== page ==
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The plot of this novel utilizes the multi-narrative structure typical of many American Indian stories. It also, typically, minimizes the concept of protagonist, presenting, instead of a single protagonist, a trio of women who are all looking for the same thing. Furthermore, none of them finds acceptance or identity by leaving, but rather by returning to the reservation. This too is a typical American Indian outlook. To an Indian, departure is only a temporary quest; those who find true meaning in life find it in the community to which they belong. A successful return is more to be applauded than the hero in isolation.
The movement in many American Indian novels has been described as circular, the events returning to the same point at which they began. Another critic has described the structure of many Indian novels in general as similar to an onion. The novel is composed of several different stories, each story a layer on the onion. As each story is "peeled" off, the reader comes closer to motivation for that particular group of stories, discovering, in the process, the relationships among all the stories. Looking at a novel in this light has the advantage of changing our expectations. We arenít waiting for a single protagonist to emerge as some sort of overcoming hero or heroine, but rather are looking for the reason for the act of story telling itself. Thus, Rayonaís story begins with her motherís illness-which Rayona has not yet accepted-and returns to reservation where her mother will die.
Rayona tells her story in present tense, a strategy indicating that the present is all she has since she has not been given either her motherís or her auntís stories. Christineís story is told in past tense and begins with her relationship with her brother Lee and other childhood and teenage memories. The story returns to the reservation, meeting Rayona both physically and emotionally at the same point that Rayona ends her own story. Idaís story moves back deeper into history for the layer that no one has yet seen. She is the one who can tell of Christineís true identity as well as Leeís. She can give the true motivating factors for everything that happened. As with Christine, Ida begins with her own childhood. And although we know that she too will become part of Christineís last days at Daytonís house, Ida ends with the point at which Christine began-the loss of faith for Christine. This seems to be the point at which Ida, Lee and Christine began to head in different directions. Thus it is fitting that the priest finds Ida braiding her hair, symbolically holding all the strands together.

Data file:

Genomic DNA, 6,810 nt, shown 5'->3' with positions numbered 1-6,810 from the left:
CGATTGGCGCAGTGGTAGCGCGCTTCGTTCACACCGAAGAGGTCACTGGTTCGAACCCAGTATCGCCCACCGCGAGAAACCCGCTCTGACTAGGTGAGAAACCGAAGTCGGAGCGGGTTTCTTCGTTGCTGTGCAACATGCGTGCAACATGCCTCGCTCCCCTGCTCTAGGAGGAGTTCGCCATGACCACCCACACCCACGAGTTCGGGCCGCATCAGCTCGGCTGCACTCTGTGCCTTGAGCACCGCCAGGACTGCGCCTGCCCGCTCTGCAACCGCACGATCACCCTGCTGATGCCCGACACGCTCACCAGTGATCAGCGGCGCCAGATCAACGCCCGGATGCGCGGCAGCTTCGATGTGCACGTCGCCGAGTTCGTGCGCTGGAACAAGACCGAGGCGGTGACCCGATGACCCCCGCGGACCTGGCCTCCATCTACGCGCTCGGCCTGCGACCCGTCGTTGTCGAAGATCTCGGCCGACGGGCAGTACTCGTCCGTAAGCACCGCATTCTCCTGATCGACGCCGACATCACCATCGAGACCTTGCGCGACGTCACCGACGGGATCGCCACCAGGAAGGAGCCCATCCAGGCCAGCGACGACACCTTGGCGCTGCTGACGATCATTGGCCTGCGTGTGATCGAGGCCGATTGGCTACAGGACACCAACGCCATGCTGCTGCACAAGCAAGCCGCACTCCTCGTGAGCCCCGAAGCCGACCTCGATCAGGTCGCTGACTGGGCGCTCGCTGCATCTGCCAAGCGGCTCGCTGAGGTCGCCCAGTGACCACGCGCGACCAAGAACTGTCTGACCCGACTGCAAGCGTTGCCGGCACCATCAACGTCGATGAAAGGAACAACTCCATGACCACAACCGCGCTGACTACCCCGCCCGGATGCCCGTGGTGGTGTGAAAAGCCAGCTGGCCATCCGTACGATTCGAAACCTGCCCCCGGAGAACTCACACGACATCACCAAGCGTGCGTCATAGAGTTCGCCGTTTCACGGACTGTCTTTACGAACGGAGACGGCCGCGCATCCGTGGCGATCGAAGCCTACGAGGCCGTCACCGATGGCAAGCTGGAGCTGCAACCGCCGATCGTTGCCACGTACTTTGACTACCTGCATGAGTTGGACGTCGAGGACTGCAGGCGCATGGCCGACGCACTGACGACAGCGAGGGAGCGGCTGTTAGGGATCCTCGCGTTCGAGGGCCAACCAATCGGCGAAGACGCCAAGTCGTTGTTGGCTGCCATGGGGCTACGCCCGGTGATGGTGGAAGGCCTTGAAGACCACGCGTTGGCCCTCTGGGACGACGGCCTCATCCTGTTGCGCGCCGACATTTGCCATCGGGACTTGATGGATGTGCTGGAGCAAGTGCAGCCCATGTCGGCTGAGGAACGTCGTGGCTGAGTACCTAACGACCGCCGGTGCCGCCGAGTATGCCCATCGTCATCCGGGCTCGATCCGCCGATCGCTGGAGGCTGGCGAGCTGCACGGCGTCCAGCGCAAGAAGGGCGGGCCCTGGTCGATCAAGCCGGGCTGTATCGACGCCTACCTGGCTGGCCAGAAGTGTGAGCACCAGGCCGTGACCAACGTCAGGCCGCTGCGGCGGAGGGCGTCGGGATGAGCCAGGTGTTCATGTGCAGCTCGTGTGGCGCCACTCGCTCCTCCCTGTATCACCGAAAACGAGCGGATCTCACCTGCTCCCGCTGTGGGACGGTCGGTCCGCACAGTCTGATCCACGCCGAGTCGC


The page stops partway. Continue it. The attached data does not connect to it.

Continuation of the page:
Another element that is subtly worked into the plot is the journey motif. Many Indian tribes practiced the vision quest in which a young person went into the wilderness alone and subjected him or herself to physical hardship in the hopes of receiving a vision or message that would provide proof of adult status and direction for the community. Many Indian novelists make use of the pattern of leaving, suffering and returning in their stories and Michael Dorris is not exception.
Rayonaís journey is presented first; abandoned by her mother, running from her aunt, and dumped by the priest, she could not be more alone. Furthermore, she does not even return to Seattle where she might have had contact with former friends. She spends a night alone on the railroad tracks, makes up a story to hide her true identity, then makes a small but significant success of herself at the campsite. Although it is not her idea to return to the reservation, she seems to recognize that the home of her mother and family really is home for her too.
Christineís journey begins first with her move to Paulineís house, but then to Seattle. There she works a series of jobs, looking for one that she wants to keep for awhile. The only time she asks a favor of anyone is in relation to Lee. She wants Elgin to have the power to keep Lee alive; although she loves Elgin passionately, the failure of the marriage is no doubt related to Elginís inability to provide Christineís needs in relation to Lee. When Christine returns home, she tries to go to Ida first, but ends up instead with her brotherís best friend.
Idaís journey begins with a physical journey and ended as an emotional/psychological one. She goes to Denver with Clara to cover for her and take responsibility for the baby. But when Ida returns to the reservation, it is to a life of failed dreams and self sacrifice. Her journey will end only when she is able to tell the truth about both Christine and Lee. When Ida is able to drop the shield of aloofness and reveal the massiveness of her great heart of love, the journeys for the other women will have ended as well.